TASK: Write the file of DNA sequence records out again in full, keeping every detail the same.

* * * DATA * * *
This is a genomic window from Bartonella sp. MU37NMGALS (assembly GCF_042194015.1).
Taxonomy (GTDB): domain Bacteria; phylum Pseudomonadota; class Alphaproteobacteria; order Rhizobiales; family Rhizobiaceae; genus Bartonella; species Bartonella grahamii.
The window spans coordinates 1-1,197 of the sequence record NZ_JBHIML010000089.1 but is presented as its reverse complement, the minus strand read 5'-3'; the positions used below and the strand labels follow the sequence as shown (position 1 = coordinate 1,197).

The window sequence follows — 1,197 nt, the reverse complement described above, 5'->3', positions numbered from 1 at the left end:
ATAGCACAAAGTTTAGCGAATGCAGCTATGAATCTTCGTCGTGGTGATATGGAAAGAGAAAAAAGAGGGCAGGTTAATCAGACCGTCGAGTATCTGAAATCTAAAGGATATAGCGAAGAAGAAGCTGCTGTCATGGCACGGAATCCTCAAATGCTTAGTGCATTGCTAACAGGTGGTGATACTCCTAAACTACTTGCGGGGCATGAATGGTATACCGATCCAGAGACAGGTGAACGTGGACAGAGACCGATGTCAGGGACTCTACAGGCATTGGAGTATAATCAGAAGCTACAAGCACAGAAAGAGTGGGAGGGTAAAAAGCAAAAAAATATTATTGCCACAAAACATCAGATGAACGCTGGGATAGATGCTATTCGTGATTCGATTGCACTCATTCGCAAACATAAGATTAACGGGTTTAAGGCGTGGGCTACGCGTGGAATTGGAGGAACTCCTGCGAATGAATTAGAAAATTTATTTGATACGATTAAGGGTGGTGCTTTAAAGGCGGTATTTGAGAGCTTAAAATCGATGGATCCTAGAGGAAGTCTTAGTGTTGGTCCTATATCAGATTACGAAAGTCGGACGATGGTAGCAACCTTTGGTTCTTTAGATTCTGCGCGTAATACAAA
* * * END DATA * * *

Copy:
This is a genomic window from Bartonella sp. MU37NMGALS (assembly GCF_042194015.1).
Taxonomy (GTDB): domain Bacteria; phylum Pseudomonadota; class Alphaproteobacteria; order Rhizobiales; family Rhizobiaceae; genus Bartonella; species Bartonella grahamii.
The window spans coordinates 1-1,197 of the sequence record NZ_JBHIML010000089.1 but is presented as its reverse complement, the minus strand read 5'-3'; the positions used below and the strand labels follow the sequence as shown (position 1 = coordinate 1,197).

The window sequence follows — 1,197 nt, the reverse complement described above, 5'->3', positions numbered from 1 at the left end:
ATAGCACAAAGTTTAGCGAATGCAGCTATGAATCTTCGTCGTGGTGATATGGAAAGAGAAAAAAGAGGGCAGGTTAATCAGACCGTCGAGTATCTGAAATCTAAAGGATATAGCGAAGAAGAAGCTGCTGTCATGGCACGGAATCCTCAAATGCTTAGTGCATTGCTAACAGGTGGTGATACTCCTAAACTACTTGCGGGGCATGAATGGTATACCGATCCAGAGACAGGTGAACGTGGACAGAGACCGATGTCAGGGACTCTACAGGCATTGGAGTATAATCAGAAGCTACAAGCACAGAAAGAGTGGGAGGGTAAAAAGCAAAAAAATATTATTGCCACAAAACATCAGATGAACGCTGGGATAGATGCTATTCGTGATTCGATTGCACTCATTCGCAAACATAAGATTAACGGGTTTAAGGCGTGGGCTACGCGTGGAATTGGAGGAACTCCTGCGAATGAATTAGAAAATTTATTTGATACGATTAAGGGTGGTGCTTTAAAGGCGGTATTTGAGAGCTTAAAATCGATGGATCCTAGAGGAAGTCTTAGTGTTGGTCCTATATCAGATTACGAAAGTCGGACGATGGTAGCAACCTTTGGTTCTTTAGATTCTGCGCGTAATACAAA